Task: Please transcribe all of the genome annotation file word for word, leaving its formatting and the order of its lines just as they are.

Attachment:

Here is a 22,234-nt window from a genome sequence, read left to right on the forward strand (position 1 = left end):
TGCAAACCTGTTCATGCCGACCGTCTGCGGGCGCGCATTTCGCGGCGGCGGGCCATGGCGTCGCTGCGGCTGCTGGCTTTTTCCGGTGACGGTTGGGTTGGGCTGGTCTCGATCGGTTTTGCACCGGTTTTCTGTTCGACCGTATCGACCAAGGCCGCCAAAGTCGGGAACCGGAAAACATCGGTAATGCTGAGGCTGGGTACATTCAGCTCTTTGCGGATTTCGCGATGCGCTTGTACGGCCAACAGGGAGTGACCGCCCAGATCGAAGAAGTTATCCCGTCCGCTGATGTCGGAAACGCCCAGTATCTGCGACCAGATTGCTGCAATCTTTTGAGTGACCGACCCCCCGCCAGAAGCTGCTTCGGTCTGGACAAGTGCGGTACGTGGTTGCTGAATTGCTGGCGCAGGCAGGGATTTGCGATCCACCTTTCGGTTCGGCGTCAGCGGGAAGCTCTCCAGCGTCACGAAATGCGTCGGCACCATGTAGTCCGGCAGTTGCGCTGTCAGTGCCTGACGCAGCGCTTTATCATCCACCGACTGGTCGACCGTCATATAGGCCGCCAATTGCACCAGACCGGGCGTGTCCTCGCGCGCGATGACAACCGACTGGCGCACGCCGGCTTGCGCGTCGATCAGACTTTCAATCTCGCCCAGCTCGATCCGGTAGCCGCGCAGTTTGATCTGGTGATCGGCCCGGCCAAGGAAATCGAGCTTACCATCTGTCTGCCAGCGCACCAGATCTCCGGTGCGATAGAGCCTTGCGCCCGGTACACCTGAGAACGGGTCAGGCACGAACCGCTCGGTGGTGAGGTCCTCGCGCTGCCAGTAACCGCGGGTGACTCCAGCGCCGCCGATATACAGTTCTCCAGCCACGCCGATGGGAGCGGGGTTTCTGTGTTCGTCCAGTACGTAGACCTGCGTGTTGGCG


Here is a 22,234-nt window from a genome sequence, read left to right on the forward strand (position 1 = left end):
TGCAAACCTGTTCATGCCGACCGTCTGCGGGCGCGCATTTCGCGGCGGCGGGCCATGGCGTCGCTGCGGCTGCTGGCTTTTTCCGGTGACGGTTGGGTTGGGCTGGTCTCGATCGGTTTTGCACCGGTTTTCTGTTCGACCGTATCGACCAAGGCCGCCAAAGTCGGGAACCGGAAAACATCGGTAATGCTGAGGCTGGGTACATTCAGCTCTTTGCGGATTTCGCGATGCGCTTGTACGGCCAACAGGGAGTGACCGCCCAGATCGAAGAAGTTATCCCGTCCGCTGATGTCGGAAACGCCCAGTATCTGCGACCAGATTGCTGCAATCTTTTGAGTGACCGACCCCCCGCCAGAAGCTGCTTCGGTCTGGACAAGTGCGGTACGTGGTTGCTGAATTGCTGGCGCAGGCAGGGATTTGCGATCCACCTTTCGGTTCGGCGTCAGCGGGAAGCTCTCCAGCGTCACGAAATGCGTCGGCACCATGTAGTCCGGCAGTTGCGCTGTCAGTGCCTGACGCAGCGCTTTATCATCCACCGACTGGTCGACCGTCATATAGGCCGCCAATTGCACCAGACCGGGCGTGTCCTCGCGCGCGATGACAACCGACTGGCGCACGCCGGCTTGCGCGTCGATCAGACTTTCAATCTCGCCCAGCTCGATCCGGTAGCCGCGCAGTTTGATCTGGTGATCGGCCCGGCCAAGGAAATCGAGCTTACCATCTGTCTGCCAGCGCACCAGATCTCCGGTGCGATAGAGCCTTGCGCCCGGTACACCTGAGAACGGGTCAGGCACGAACCGCTCGGTGGTGAGGTCCTCGCGCTGCCAGTAACCGCGGGTGACTCCAGCGCCGCCGATATACAGTTCTCCAGCCACGCCGATGGGAGCGGGGTTTCTGTGTTCGTCCAGTACGTAGACCTGCGTGTTGGCG